While fish oil capsules are big, some are designed to not repeat on you, nor have a fishy taste to them; they are easily portable and no longer need to be separately presented to TSA at the airport. Yes, I am a fish oil user; so are my dogs — northern breeds are at risk for zinc deficiency and fish oil helps with absorption and to combat deficiency. Nutritional deficiencies like those of magnesium, and in particular zinc can damage your skin and hair as well. That is why nutritional supplements approved for use by hospitalized patients are pretty well balanced in terms of avoiding deficiencies of trace elements (manganese, zinc, selenium and others). Your mother was right — you are what you eat!
You might wonder if a balaclava or a neoprene face mask will be effective at skin protection. It all depends, of course. The more wind the device lets through the less effective it will be; most identify that they are wind-resistant, not windproof. Of course, many of these devices are also fashion statements, but some wind blocking is better than no blocking at all. If yours lets in a lot of air, consider skin protection beneath it, as well.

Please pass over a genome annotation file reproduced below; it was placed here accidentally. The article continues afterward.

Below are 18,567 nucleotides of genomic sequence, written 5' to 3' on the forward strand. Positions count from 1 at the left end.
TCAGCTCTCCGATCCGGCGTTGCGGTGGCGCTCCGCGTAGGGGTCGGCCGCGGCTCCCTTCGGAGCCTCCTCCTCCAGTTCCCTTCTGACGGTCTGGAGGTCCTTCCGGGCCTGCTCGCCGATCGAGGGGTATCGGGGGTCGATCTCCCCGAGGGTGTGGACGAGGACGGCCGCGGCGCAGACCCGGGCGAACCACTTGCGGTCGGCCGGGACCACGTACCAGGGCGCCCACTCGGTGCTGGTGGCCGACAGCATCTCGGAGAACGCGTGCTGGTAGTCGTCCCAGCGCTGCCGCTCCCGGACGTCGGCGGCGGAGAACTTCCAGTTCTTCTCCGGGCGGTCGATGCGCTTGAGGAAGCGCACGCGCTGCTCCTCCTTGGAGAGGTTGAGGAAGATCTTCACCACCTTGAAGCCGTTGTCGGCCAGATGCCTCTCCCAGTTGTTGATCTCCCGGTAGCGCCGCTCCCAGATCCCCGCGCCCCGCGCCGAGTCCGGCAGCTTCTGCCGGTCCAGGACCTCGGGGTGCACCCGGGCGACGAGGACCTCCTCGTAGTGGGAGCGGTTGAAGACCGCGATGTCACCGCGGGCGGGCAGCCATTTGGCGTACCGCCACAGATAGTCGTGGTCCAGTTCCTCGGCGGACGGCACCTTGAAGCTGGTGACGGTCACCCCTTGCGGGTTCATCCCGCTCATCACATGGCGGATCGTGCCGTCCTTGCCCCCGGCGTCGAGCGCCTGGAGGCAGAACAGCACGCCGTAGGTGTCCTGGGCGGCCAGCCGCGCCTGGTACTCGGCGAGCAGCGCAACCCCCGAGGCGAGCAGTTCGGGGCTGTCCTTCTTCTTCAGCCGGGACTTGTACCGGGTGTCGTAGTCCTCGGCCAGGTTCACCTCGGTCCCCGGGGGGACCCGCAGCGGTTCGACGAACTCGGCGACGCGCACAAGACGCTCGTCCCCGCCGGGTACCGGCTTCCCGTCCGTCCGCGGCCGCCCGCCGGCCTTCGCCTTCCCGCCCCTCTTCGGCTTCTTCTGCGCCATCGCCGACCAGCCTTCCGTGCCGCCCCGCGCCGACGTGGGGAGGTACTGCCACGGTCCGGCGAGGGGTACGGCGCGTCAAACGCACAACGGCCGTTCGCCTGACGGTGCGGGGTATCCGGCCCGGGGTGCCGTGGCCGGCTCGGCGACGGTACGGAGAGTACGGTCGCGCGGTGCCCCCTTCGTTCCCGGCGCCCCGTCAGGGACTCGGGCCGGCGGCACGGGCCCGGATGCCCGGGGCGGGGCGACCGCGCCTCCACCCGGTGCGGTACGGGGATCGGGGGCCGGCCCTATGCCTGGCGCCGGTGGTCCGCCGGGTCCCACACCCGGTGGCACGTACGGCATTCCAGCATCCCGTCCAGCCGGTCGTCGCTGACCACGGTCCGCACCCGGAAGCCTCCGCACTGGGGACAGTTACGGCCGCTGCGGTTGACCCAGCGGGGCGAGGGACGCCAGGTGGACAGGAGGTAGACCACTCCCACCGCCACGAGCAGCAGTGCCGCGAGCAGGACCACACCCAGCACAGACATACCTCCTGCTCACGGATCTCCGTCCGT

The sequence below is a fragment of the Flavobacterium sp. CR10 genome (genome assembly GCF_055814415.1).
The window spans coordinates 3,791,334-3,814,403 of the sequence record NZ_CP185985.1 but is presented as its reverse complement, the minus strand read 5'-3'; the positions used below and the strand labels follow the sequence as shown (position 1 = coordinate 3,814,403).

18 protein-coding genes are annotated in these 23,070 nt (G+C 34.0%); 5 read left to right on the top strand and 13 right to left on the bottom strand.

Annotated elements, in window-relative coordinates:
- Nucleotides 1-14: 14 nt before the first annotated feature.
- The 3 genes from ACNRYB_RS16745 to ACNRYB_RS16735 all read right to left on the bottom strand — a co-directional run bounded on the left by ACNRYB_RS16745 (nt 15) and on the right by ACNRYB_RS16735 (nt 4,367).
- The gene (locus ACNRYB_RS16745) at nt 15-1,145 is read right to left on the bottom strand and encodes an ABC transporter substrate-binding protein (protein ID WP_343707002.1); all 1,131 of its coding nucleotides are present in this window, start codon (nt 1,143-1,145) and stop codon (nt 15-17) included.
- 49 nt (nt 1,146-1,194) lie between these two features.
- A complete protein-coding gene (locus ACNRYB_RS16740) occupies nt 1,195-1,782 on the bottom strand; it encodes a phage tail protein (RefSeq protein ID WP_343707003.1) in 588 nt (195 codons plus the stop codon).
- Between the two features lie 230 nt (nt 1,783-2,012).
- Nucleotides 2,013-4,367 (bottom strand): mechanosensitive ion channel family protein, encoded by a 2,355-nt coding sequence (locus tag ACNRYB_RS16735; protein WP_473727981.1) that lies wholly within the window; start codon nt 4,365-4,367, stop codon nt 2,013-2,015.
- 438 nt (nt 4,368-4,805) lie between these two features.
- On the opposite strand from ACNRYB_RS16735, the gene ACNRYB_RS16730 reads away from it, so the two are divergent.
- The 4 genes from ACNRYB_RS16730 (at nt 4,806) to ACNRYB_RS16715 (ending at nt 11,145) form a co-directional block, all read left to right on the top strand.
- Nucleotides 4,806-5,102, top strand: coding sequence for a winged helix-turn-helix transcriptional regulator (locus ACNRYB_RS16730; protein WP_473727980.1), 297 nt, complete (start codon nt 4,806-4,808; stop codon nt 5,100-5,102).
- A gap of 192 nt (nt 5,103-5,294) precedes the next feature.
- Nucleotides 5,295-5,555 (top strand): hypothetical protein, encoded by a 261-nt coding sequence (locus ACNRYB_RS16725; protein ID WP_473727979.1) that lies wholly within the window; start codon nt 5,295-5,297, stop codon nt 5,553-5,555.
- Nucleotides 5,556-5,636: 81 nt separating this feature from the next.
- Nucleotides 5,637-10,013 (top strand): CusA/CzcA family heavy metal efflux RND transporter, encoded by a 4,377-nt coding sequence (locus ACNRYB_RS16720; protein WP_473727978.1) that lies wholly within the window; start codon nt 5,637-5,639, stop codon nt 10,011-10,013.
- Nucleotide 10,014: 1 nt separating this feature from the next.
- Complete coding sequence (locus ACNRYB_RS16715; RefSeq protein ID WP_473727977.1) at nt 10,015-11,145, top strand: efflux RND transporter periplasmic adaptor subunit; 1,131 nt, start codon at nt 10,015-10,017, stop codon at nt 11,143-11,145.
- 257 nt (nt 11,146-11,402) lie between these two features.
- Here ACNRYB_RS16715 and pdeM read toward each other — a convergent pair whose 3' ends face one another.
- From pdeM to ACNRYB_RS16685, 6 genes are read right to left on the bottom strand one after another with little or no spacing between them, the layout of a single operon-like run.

Neck skin protection is aided by using a balaclava that has a neck apron, wearing a neck gaiter, or even a turtleneck base layer. Some advocate wearing a gaiter made for snowmobiling, snowboarding or skiing, especially if you are planning a long ride. Being proactive at preventing skin injury is an excellent way to avoid seeing your personal doctor or local Emergency Department.
When should you seek medical evaluation if you have windburned skin? When the red portions of your skin have increasing pain, skin cracking, bleeding, spreading redness, numbness, fever, or purulent drainage (this is really rare but very dangerous), those are all excellent reasons to get evaluated. Promptly! The last four should be evaluated in an Emergency Department right away, and not in the office of your primary care doctor or a dermatologist when they can find you a convenient appointment, as they all relate to infection and injury to deeper tissue, including nerves.
Yes, there is a clear overlap with chilblain, frostnip and frostbite. They are all less common than windburn, and I suspect more readily recognized as conditions that require both prevention and care. Windburn, on the other hand, seems to affect lots of riders, but is readily preventable with minimal effort and minimal expense.